Experts have warned that more must be done to tackle the root causes of insecure work following the government's introduction of further worker protections.
Extra protections were introduced at the end of last week to compensate casual workers for cancelled shifts, as part of the government's Good Work Plan. The Department for Business, Energy and Industrial Strategy (BEIS) announced that workers will now be entitled to a 'reasonable period of notice' for allocated shifts, and that workers who are penalised for not taking up last-minute shifts will get 'additional protection'.
This commitment comes after research from the Low Pay Commission last year found that around 1.7 million individuals are 'very anxious' that their shifts could change unexpectedly, and nearly 40% of all UK workers worry that their hours tend to 'vary from week to week'.
Head of public policy for the CIPD Ben Willmott welcomed the BEIS' decision, commenting that it is unfair for workers to lose out on pay when shifts are cancelled. “The government’s proposals will provide better support for vulnerable workers while protecting the flexibility of the UK labour market," he said.
“If we want to create fairer more inclusive workplaces we must address one-sided flexibility that benefits businesses but puts individuals at a disadvantage. Zero-hours contracts can offer people the flexibility they need but it’s been far too easy for some employers to cancel shifts with very little or no notice. Workers not only lose out on pay but also suffer unnecessary travel costs and disruption. It’s absolutely right to make companies pay reasonable compensation if this happens, and we welcome this and other measures proposed to protect workers on variable hours."
Willmott added that clarification is needed, however, over what constitutes 'reasonable notice' and on what grounds employers can refuse new arrangements: “The introduction of a right to switch to a more predictable work pattern should give workers more choice over their working arrangements. However, circumstances in which employers can refuse this will need to be clear. A right to reasonable notice of work schedules is also a proposal that will be welcomed by atypical workers and good employers as long as there is flexibility over what is ‘reasonable’ given the nature of the work.”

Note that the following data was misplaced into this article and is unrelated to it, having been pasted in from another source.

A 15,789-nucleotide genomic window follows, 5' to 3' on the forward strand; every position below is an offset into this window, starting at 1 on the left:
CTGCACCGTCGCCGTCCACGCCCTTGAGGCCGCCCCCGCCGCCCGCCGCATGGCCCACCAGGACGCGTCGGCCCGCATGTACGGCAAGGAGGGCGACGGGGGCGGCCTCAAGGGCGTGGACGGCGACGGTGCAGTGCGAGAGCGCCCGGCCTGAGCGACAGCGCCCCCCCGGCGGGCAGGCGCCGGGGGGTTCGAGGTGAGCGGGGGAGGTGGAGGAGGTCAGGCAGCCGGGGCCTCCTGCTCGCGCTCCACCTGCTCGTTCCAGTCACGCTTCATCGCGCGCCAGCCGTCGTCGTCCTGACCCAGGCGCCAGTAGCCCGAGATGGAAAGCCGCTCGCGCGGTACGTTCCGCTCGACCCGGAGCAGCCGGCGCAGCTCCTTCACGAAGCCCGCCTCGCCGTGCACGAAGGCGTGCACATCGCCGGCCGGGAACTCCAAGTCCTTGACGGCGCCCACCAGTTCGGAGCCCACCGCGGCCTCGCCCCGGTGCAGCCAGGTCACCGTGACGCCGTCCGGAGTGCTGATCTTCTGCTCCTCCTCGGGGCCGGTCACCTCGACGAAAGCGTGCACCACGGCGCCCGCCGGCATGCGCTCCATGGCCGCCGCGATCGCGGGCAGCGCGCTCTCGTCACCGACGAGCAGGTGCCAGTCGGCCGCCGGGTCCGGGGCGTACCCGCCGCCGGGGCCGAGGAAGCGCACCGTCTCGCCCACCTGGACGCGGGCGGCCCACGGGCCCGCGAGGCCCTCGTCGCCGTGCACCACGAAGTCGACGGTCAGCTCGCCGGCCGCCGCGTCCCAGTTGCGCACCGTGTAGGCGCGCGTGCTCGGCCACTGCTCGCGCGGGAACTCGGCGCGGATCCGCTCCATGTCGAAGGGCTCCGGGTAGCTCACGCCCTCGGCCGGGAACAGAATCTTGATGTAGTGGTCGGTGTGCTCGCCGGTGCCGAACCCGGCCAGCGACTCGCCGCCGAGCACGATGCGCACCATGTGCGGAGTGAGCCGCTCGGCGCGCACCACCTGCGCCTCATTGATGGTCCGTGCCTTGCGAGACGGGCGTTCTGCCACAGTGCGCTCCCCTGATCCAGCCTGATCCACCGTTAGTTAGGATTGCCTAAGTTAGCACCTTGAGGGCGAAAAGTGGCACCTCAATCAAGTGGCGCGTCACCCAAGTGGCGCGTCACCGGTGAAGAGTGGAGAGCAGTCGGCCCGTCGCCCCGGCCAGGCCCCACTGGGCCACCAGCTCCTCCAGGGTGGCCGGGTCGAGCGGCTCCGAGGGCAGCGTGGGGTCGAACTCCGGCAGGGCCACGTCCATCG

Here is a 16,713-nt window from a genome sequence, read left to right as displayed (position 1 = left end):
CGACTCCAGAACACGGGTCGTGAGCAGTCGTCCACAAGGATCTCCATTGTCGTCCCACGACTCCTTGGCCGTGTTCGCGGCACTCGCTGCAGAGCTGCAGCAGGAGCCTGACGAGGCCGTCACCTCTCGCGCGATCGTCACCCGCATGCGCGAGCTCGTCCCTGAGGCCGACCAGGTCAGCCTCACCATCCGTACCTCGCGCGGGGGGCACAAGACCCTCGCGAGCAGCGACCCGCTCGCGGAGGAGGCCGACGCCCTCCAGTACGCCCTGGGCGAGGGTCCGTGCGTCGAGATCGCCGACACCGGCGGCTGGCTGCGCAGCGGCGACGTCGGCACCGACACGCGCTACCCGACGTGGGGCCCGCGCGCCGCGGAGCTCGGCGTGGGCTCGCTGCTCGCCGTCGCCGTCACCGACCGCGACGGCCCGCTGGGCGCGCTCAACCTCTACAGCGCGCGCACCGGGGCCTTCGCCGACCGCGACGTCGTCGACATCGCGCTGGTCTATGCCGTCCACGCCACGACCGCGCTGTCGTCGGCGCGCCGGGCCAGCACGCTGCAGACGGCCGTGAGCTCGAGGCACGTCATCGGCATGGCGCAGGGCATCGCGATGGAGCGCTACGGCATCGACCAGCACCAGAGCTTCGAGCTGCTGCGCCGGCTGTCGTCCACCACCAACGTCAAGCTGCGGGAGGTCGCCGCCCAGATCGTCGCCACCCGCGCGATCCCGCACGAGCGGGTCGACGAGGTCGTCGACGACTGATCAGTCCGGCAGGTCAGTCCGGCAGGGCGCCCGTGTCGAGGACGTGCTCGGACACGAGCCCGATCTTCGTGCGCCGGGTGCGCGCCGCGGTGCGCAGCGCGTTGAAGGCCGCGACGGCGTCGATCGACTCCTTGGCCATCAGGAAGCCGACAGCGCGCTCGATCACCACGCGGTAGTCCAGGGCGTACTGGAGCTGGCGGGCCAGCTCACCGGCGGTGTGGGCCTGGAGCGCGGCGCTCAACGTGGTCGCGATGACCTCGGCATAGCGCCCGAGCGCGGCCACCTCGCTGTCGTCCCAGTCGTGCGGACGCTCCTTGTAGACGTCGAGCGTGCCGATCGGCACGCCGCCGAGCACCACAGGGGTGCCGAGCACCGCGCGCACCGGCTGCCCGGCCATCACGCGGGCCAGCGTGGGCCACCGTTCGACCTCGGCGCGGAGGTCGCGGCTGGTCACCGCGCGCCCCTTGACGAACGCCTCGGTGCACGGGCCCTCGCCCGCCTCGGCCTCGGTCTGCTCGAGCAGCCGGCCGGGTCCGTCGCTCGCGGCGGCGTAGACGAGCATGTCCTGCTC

The new measures must act alongside broader support, Willmott added: "Smaller businesses can struggle to have the knowledge, resources and capacity to effectively manage their people, which can lead them to unintentionally fall foul of employment legislation. The provision of better support and resources for smaller employers, to help them improve their people management practices, should be part of a modern and progressive enforcement system.”
However, TUC general secretary Frances O’Grady said more must be done to tackle the root causes of insecure work: “Too many workers are treated like disposable labour. Making sure employers compensate staff for cancelling shifts at the last minute is a step in the right direction. But we need to deal with the root of this problem – the explosion of insecure work. That means banning shady practices like zero-hours contracts.”
Albert Azis-Clauson, chief executive and founder of freelancing platform UnderPinned, added that other issues, such as late payment of freelancers, should also be addressed.
“In a world where work is increasingly project-based and flexible naturally workers have less security on when and how much they work. However, this shouldn’t be used as an opportunity to exploit workers and this legislation is a step in the right direction to make sure flexible doesn’t mean vulnerable," he said.
"The next step is to look into legislation to stop big companies exploiting flexible workers through free work, scope creep, payment on publication, and a lack of clearly-defined agreements at the offset of the job with regards to the services being provided and the timeframe of provision.”
The government has also announced it is launching a consultation into changes to parental leave entitlements. This includes exploring how statutory sick pay for fathers can be improved, and the potential for neonatal leave and pay for parents of premature and sick babies.
Diversity and inclusion adviser for the CIPD Jill Miller said that she welcomed the move to potentially enhance statutory requirements. But she added that employers can also do their bit to support working parents by offering more flexibility at work.
“The current arrangements don’t go far enough to allow many fathers to take an active role in being with their child in the early days or to allow families balance and choice over how they share caring responsibilities during the first year of a child’s life," she said. "Having this choice is also essential if we are to address the motherhood penalty many women face in their working life, in terms of pay and progression."
She added: "Greater employer provision of flexible working is essential to help families balance caring responsibilities within and beyond a child’s first year. By thinking more creatively about the types of flexible working they can offer, and ensuring it's available at all levels of seniority, employers are more likely to hold on to talented people who can progress their careers with the organisation."